I just don't see how you could stay in business loaning your brand new beds out?
What do you do with it then? Curious.


Subject: Responding to Russell Jacobson

To Mr. Jacobson, Until I just finished my graduate education I worked selling flooring and furniture all the way through school until last year. I understand you concerns with the current business model. It does have it's flaws, and I under stand your apprehensions. There is a POTENTIAL for abuse however, I have just never seen it happen. Having worked for Ashley Furniture for almost a year, I would never buy from them or others that offer a "no return policy" on their bedding on the off chance that I could not stand the bed. Bedding has more impact on your health and quality of life than any other purchase you will ever make. I have a 2-3 thousand dollar budget and am shopping for a bed for my folks. I am not shopping at my former employer Ashley (who receives an F as a retailer in all states from Angies list and yelp because of their policies and regidity) or other retailers who won't offer a satisfaction guarantee. I am going to spend the same or more at a competitor that stands behind what they sell. Mr. Jacobson, I am glad that no one returns your beds, however I am certain that you would sell even more if you took a chance on a sleep guarantee. Try it for a few months, I bet sales increase. Take out the fear of the unknown out of the equation and people will buy. I would never buy a pair of Bali shoes knowing that I could not return them, and to this day ( I own 2 pair) I never have. It has been statistically proven that retailers that offer a sleep guarantee have fewer returns or unsatisfied customers (law suits bad ratings etc.) than those that have a no return policy. At my first job we used to run ads with a carpet your whole house guarantee, and if you don't love it we'll replace it within 30 days! That takes guts and potentially deep pockets. Our competitors thought we were nuts while WE were eating their lunch and dominating the market due to our confidence. In the three years we ran that ad on and off, we got 2 houses back. The money we made by removing the "fear factor" or a major $5-12 Thousand dollar purchase was peanuts by having to take out two houses of carpet Now as a licensed psychologist, to me the "no return policy" sets up an adversarial environment where people want to return before they "think" that they had one put over on them. If someone has a bring it back if you don't like it policy, they will make more money because people are more at ease and don't lay awake at night wondering if they got screwed. Just my opinion. Happy selling. Dr. G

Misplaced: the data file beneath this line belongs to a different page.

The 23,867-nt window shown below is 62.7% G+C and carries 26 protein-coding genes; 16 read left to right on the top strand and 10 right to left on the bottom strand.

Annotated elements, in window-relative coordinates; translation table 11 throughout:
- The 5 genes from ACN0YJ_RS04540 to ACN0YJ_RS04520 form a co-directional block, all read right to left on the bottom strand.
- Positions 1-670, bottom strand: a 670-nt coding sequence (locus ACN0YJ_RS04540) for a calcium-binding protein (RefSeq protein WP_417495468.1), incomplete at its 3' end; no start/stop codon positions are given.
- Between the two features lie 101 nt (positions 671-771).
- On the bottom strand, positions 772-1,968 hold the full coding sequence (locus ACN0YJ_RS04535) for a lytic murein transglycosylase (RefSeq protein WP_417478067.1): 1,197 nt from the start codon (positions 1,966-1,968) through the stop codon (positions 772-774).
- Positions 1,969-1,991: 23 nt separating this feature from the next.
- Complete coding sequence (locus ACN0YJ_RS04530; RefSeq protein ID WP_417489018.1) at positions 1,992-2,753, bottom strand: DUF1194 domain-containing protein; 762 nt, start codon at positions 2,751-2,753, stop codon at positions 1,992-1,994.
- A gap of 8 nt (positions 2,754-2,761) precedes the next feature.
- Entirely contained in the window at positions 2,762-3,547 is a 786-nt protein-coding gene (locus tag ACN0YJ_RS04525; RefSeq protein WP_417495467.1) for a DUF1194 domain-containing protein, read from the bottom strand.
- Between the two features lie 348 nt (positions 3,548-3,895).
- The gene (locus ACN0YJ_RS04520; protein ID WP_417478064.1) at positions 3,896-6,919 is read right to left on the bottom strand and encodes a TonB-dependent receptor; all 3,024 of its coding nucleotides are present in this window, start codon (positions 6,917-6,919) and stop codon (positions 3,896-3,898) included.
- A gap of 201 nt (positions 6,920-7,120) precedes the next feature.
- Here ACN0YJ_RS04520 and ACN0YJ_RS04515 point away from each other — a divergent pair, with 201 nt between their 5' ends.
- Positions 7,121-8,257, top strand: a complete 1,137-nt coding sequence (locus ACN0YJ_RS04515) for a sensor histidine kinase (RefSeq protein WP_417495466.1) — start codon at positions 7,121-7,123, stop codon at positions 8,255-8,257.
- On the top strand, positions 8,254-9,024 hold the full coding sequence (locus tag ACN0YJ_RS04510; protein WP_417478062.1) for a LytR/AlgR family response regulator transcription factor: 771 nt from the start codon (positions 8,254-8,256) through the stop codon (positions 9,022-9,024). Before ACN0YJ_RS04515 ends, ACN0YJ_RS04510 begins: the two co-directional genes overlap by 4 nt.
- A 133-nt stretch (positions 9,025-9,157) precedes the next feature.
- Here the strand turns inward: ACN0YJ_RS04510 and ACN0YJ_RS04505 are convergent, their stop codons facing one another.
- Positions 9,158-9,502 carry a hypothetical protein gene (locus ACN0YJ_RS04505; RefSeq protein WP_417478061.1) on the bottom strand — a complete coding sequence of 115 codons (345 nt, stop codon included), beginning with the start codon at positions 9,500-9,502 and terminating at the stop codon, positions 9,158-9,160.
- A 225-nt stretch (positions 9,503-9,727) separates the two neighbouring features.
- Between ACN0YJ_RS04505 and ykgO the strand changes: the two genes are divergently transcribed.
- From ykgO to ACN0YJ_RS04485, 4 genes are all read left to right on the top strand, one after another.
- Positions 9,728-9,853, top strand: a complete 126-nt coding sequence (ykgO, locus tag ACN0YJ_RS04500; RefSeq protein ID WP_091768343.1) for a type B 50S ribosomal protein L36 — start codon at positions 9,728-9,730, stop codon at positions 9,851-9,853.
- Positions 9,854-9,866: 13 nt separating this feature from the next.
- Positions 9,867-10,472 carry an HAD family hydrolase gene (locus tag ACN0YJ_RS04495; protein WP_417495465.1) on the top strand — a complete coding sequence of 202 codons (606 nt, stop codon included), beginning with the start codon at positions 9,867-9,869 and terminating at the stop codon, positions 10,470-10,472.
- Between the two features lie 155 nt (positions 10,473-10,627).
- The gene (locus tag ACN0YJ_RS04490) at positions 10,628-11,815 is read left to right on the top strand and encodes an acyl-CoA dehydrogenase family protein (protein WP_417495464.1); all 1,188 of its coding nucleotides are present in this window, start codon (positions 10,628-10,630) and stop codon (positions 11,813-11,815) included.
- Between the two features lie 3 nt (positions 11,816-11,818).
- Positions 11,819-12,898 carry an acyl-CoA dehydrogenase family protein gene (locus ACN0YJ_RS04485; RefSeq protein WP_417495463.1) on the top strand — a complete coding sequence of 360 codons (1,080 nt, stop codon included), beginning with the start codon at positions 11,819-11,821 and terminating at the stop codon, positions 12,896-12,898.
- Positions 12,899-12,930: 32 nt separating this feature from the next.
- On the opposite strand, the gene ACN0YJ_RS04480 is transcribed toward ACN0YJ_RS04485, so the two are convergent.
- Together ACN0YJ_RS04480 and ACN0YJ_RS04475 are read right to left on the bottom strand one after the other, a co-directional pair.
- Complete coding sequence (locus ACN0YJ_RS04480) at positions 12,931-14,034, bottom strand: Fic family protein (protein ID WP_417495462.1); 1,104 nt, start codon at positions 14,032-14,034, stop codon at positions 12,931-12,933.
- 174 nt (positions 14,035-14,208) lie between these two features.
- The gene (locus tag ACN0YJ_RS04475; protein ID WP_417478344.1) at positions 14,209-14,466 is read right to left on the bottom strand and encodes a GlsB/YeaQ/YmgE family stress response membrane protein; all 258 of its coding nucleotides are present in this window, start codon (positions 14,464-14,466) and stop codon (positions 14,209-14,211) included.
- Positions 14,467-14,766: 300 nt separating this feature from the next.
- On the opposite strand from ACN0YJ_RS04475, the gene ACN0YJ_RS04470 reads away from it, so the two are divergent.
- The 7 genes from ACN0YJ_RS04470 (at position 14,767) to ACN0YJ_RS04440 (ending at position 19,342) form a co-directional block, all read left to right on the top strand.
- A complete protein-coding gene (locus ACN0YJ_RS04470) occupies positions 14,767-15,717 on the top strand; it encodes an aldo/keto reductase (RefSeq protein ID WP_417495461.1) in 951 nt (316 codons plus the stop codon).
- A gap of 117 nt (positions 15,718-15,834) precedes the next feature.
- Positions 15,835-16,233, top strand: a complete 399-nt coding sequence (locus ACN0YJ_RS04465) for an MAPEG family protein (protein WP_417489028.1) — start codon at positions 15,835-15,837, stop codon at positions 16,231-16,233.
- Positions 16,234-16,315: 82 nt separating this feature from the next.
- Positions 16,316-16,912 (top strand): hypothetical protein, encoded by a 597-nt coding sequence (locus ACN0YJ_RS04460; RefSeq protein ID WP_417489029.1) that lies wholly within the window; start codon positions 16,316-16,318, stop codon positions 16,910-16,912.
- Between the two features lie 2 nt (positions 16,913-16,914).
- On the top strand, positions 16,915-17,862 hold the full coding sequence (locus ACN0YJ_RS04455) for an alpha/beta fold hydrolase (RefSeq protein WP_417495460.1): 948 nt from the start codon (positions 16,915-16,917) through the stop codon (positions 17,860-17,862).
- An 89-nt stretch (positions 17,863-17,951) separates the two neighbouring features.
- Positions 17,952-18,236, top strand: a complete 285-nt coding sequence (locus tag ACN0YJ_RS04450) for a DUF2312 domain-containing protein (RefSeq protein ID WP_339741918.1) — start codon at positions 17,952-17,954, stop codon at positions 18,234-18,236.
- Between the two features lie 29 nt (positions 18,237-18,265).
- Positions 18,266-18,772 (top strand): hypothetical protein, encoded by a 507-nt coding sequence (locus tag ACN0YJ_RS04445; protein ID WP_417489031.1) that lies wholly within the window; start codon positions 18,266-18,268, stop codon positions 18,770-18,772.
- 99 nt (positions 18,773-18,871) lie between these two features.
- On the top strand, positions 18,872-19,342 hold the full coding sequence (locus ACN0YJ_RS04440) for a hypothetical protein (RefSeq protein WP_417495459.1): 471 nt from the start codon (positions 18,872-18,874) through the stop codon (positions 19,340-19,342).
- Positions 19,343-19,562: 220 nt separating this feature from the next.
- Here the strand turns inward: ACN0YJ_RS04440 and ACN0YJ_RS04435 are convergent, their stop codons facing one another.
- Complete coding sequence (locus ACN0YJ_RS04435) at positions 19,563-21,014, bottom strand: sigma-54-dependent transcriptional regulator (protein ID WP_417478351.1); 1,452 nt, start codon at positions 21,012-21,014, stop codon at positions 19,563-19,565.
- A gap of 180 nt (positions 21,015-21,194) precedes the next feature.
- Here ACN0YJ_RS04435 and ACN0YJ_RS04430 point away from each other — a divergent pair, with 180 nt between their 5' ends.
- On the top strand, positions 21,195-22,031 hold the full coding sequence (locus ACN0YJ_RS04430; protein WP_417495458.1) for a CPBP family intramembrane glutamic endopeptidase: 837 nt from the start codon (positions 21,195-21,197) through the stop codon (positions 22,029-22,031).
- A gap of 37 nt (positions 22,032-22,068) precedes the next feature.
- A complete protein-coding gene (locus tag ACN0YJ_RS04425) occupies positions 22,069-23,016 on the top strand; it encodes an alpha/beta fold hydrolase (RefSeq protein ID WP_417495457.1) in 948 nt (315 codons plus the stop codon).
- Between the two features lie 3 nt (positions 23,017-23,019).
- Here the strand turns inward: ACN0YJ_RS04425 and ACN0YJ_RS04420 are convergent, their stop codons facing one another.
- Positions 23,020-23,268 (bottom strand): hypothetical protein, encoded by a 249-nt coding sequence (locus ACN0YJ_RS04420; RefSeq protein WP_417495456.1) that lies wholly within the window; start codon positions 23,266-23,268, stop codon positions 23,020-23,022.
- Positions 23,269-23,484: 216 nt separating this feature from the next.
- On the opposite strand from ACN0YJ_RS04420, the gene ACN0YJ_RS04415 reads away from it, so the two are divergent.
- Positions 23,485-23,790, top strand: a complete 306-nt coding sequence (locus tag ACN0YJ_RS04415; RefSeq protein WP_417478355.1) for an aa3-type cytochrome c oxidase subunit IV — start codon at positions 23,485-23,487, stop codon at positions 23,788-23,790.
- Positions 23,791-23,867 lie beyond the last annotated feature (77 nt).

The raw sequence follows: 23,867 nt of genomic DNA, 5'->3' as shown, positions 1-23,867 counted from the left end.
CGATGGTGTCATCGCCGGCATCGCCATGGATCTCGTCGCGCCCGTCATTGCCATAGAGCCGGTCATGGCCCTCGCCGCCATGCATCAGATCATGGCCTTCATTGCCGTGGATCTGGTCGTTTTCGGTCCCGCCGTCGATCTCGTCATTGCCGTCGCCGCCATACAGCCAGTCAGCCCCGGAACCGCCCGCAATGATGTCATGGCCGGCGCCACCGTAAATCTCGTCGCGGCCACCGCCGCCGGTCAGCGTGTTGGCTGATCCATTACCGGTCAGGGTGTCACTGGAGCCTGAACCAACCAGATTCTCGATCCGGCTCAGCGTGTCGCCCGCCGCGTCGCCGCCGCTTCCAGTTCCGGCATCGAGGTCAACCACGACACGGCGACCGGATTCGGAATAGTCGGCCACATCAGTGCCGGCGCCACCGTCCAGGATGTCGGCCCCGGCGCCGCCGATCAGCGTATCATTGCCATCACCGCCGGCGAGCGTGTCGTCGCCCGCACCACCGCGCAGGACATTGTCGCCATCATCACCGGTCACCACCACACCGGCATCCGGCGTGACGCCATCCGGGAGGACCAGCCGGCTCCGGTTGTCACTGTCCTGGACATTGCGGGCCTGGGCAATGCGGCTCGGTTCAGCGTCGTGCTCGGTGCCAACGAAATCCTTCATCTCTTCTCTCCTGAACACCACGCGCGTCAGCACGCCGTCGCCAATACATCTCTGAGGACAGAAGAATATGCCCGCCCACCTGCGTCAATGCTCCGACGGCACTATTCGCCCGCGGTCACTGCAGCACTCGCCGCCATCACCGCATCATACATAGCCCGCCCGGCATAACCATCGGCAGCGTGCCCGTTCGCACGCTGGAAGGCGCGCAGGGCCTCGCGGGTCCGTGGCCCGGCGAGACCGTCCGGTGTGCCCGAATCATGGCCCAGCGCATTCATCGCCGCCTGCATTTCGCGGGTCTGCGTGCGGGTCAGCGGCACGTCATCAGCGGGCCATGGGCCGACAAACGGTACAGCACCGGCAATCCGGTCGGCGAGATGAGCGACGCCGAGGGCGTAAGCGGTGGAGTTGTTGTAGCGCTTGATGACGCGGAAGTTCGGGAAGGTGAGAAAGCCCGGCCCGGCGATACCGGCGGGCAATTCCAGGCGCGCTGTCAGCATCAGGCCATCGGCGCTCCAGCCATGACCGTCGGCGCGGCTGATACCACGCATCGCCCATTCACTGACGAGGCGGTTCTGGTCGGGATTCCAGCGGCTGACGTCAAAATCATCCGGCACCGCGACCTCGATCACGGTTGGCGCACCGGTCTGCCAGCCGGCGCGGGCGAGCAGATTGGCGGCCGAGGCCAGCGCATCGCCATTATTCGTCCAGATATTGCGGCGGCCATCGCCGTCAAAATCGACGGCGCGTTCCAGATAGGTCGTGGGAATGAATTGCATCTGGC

Kiera Willis

Subject: Good point!

Hi Lisa,

Great tips. And it is all true that consumers should identify what are they need on the mattress before buying because all mattresses are all the same but differs on the comfort.

View Comments - 10 Hide Comments

Post New Comment

Offers <
Popular <
Answers <


I second the original question (still unanswered). Speaking as someone who logged in today to try to find an attorney, I see this category as one that's exactly what I have my Angie's List membership for: